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President Biden delivers the State of the Union address before a joint session of Congress in 2023. Photo credit: US House

These days, the House of Representatives is more about theatrics than getting stuff done, but Wednesday's performance set a dangerous precedent.

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Things are just going great over in the House of Representatives. After a contentious committee hearing last week that began with Rep. Marjorie Taylor Greene (R-GA) mocking the appearance of Rep. Jasmine Crockett (D-TX) and ended with the panel’s GOP majority changing the rules to allow Greene to continue to speak, House Republicans on Wednesday misapplied the same rules to silence Rep. Jim McGovern (D-MA), who had listed some of Donald Trump’s legal troubles.

It all started when McGovern lambasted some of his GOP colleagues for “skipping their real jobs to take day trips up to New York to undermine Donald Trump’s criminal trial.” He then described some of the things the former president is accused of.

At that point, Rep. Jerry Carl (R-AL), who was presiding over the chamber at that time, reminded McGovern that decorum rules prohibited lawmakers from making offensive statements about presumptive presidential nominees.

The Democrat then responded that he was admonished for stating a truth, which is that Trump has been indicted by a grand jury and is now on trial, and made a parliamentary inquiry about whether it was now out of order for lawmakers to state the truth. He then noted that Republicans get to describe Trump’s trial as a sham but that he was admonished for talking about it.

“We have a presumptive nominee for president facing 88 felony counts, and we’re being prevented from even acknowledging it. These are not alternative facts. These are real facts,” McGovern stated.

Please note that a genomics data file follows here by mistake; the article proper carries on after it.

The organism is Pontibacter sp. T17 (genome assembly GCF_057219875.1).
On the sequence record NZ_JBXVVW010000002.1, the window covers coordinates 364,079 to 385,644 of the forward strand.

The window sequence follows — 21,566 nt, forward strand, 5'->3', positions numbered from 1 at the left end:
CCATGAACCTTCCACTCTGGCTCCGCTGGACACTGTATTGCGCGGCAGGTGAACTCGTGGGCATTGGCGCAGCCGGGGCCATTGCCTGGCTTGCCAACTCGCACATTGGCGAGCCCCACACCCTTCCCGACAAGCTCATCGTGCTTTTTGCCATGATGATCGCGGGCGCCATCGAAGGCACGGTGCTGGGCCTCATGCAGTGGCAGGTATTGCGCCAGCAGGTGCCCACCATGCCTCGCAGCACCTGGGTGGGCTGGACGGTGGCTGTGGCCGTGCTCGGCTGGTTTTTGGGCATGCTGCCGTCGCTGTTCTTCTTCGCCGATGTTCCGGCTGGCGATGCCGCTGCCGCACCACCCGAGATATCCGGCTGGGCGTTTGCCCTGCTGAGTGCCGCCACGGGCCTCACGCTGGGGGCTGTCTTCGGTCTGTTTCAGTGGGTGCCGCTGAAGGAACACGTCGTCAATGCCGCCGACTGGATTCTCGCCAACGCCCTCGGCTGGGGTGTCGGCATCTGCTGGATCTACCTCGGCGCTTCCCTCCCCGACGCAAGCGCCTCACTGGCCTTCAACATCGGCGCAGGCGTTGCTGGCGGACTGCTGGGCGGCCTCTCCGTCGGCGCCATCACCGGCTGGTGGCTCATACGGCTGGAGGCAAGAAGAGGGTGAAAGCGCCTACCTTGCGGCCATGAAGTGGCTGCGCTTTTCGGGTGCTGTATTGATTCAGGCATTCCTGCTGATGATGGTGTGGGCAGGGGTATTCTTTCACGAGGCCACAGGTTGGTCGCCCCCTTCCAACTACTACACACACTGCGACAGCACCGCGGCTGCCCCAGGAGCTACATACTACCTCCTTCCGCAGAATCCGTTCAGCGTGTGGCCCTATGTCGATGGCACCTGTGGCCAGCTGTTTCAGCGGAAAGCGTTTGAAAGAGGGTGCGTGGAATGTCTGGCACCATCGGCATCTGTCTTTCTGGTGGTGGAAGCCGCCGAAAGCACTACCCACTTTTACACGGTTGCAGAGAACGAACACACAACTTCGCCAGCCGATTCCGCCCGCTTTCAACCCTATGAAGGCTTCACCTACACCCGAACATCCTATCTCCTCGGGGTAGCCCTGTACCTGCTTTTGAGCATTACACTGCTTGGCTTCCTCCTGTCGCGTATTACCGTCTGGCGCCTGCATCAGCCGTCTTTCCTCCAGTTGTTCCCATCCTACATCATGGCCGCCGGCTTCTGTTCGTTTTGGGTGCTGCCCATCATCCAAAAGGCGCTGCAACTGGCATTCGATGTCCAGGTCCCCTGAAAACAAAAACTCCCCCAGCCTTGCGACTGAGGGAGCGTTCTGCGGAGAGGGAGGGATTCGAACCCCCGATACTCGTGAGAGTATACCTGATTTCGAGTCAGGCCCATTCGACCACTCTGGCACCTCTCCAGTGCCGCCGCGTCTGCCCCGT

“A candidate for president of the United States is on trial for sending hush money payment to a porn star to avoid a sex scandal during his 2016 campaign, and then fraudulently disguising those payments in violation of the law,” the lawmaker added. “He’s also charged with conspiring to overturn the election. He’s also charged with stealing classified information, and a jury has already found him liable for rape in a civil court.”

It should be noted that McGovern took some liberties in that last part. Trump was found liable for sexual assault but not rape, and he is charged with the willful retention of classified documents.

At that point, Rep. Erin Houchin (R-IN) demanded that McGovern’s words be taken down, and the chamber went into recess.

After more than an hour, Carl ruled that the Democrat’s “offensive” comments should be taken down because the House’s decorum rules equally apply to a sitting president and a presumptive presidential nominee.

Furthermore, he stated that it would not be in order to insinuate that Trump did something illegal… in spite of four criminal indictments and a smattering of civil trial verdicts that found him guilty of various offenses.

While the House isn’t getting much actual work done, it is certainly an entertaining place, and, regardless of the outcome of the trial(s), things are going to get even crazier.

But this isn’t just about the performance lawmakers are putting on almost daily in order to “go viral”; it’s about something much more serious.  

Because, while the criminal indictment(s) of a former president are uncharted territory, preventing facts — even politically inconvenient ones — from being stated on the House floor seems like a dangerous precedent.

In the end, McGovern, unlike Greene last week, was prevented from speaking again for the rest of the day.


  • Klaus Marre

    Klaus Marre is a writer, editor, former congressional reporter, and director of the WhoWhatWhy Mentor Apprentice Program. Follow him on Twitter @KlausMarre.

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